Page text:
Astro 28W Field Astronomy - Granite Domes and High Sierra Hot Springs

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This was perhaps the most enjoyable Astro 28 class ever! Perfect weather, perfect students, gorgeous environment, stimulating for the mind, the eyes, and the body. I packed a ton of information into my sequence of lectures and a ton of nutritional goodness into the famous meals.

I recommended avoiding the nightmare intersection at Casa de Fruita (w/ Renassaince Faire this weekend too) and instead follow my lead and drive the back roads of Panoche and Little Panoche Valley and Mercey Hot Springs, across the Central Valley on farm roads, and into the Sierra. Past Lake Huntington the road was one-lane and slow, but the late afternoon lighting on the granite formations made it spectacular. An unexpected wedding and reception occupied most of the campground, so our preferred campsites were unavailable, even with Chris and his posse getting there a day early.

Chris pulls himself together Saturday morning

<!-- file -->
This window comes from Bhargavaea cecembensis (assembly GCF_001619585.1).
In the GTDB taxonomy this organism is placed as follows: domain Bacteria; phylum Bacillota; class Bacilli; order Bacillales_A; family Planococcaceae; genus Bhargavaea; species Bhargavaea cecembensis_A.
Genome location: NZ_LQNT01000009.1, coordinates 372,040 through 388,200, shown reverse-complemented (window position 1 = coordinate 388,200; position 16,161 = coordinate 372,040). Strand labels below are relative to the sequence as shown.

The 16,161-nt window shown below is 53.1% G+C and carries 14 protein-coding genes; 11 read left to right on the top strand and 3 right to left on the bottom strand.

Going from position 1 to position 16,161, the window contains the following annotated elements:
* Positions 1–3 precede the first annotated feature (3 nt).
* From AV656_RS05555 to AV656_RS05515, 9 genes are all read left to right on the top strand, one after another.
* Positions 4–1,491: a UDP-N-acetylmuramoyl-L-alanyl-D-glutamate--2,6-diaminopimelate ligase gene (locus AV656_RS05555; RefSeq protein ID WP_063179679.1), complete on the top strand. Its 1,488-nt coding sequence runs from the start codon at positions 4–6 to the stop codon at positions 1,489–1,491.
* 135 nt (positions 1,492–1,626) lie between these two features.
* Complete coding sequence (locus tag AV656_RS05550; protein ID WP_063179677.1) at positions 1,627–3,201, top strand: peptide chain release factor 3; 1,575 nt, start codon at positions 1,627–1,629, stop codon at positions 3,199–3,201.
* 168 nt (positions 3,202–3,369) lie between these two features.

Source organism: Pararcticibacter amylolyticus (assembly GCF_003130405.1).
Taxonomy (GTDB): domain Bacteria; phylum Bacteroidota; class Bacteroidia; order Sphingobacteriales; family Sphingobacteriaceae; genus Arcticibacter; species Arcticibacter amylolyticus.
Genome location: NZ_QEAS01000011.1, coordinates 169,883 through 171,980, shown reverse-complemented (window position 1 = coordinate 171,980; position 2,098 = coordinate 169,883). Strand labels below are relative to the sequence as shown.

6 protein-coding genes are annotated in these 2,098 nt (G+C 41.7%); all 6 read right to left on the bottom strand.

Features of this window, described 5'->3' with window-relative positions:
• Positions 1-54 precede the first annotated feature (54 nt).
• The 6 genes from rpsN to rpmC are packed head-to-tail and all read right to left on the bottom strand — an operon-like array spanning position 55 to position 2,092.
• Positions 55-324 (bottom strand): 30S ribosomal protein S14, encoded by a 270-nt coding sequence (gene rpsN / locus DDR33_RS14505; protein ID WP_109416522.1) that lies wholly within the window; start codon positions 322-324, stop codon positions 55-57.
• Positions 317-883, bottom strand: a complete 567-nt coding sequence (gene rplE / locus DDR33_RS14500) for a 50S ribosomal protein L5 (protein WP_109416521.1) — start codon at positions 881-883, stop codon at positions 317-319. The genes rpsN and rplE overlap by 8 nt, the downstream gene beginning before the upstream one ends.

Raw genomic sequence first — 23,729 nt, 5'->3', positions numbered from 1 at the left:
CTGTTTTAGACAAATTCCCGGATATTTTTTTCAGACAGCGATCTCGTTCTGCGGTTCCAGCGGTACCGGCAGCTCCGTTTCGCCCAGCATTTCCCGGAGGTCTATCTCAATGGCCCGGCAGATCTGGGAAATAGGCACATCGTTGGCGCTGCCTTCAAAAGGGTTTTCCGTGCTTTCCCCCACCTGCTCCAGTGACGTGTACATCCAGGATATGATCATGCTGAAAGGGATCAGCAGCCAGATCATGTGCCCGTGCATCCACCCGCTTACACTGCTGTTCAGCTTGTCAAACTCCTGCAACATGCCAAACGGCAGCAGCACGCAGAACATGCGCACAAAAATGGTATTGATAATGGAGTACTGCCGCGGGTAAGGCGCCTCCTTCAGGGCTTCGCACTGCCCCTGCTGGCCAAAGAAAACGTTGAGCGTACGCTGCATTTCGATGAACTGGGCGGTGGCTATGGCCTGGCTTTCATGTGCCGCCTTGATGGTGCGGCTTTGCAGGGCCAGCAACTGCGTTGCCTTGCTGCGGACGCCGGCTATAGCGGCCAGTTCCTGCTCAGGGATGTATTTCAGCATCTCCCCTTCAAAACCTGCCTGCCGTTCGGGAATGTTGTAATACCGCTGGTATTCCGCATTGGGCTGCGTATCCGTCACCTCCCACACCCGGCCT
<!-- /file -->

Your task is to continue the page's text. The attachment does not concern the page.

Wakey wakey, time for French Crepes

Sue came down from Washington to join us... and the crepes of course

Late morning, it was time to make our hike up to Doris Lake. This was my first hike of any kind after my June hip surgery, and I'm happy to say, it was a pure pleasure! We located a perfect lecture spot on top of a rocky ledge high over the lake, and here I gave my longest lecture of the weekend. I covered the principles of planetary geology, surface area/volume ratios and the effect on cooling rates, the geologic history of California for the past 120 million years, and the Sierra in particular. The chemistry and formation of granites, and the causes of the Ice Ages and how they have shaped the area here. Then, it was time to stimulate the body - Doris Lake beckoned!

Our crew, just before heading up to Doris Lake

A micro-lecture: the chemistry of hot springs

My ledge-top lecture at Doris Lake...

...included the now-traditional "This, is Your Basic Rock" pose

A granite diving board? Holly and Nik were the adrenaline duo on this trip